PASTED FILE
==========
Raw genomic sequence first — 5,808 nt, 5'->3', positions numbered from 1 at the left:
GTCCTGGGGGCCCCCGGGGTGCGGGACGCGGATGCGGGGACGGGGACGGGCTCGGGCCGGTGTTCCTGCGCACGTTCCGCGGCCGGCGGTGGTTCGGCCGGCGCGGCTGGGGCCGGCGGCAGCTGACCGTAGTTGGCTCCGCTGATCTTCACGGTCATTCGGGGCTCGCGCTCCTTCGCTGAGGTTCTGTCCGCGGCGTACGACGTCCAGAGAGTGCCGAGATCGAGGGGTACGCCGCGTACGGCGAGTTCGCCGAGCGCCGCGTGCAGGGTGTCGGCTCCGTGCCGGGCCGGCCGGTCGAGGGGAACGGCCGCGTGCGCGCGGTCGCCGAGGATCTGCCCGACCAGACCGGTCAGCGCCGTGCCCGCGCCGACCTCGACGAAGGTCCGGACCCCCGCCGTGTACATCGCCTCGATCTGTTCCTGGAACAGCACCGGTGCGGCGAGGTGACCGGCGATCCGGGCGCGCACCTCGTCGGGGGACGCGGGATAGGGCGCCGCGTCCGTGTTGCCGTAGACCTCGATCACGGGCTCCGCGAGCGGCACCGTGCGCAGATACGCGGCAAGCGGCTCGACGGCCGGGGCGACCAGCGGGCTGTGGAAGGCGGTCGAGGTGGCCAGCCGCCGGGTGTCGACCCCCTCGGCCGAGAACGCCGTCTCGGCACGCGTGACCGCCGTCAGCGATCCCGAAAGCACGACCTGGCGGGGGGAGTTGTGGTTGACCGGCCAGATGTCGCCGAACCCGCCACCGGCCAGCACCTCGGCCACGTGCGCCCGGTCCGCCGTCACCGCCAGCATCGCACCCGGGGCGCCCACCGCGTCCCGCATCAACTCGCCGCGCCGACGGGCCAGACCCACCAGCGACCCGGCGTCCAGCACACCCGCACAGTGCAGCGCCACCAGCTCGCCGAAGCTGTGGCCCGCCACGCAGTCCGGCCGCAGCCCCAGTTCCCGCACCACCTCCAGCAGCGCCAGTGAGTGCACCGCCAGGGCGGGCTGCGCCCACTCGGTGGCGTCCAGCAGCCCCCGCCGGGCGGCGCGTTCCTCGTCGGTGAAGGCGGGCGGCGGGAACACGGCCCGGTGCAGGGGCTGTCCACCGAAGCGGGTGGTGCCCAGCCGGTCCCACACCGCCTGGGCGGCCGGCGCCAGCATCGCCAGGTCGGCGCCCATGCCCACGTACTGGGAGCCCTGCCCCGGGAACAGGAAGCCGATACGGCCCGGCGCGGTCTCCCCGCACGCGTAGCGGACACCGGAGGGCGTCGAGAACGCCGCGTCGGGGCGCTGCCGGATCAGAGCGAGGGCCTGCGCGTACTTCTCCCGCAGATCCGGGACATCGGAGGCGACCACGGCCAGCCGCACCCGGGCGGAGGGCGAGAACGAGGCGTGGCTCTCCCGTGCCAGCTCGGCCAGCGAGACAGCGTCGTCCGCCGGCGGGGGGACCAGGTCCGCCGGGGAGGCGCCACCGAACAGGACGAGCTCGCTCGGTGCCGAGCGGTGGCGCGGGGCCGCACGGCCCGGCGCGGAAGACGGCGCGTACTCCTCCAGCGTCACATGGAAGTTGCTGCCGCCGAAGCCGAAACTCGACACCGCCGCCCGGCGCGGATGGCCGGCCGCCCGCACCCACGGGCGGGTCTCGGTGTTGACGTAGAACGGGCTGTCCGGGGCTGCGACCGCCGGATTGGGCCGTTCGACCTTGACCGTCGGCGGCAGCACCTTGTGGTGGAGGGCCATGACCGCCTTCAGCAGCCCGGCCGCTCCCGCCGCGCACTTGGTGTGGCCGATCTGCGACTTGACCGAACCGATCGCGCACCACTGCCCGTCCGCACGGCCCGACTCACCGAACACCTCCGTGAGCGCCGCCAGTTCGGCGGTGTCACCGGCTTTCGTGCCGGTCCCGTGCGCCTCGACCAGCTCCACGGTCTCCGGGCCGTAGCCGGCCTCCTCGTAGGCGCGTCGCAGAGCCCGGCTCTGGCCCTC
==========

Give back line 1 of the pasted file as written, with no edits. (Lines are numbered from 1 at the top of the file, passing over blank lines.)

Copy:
Raw genomic sequence first — 5,808 nt, 5'->3', positions numbered from 1 at the left: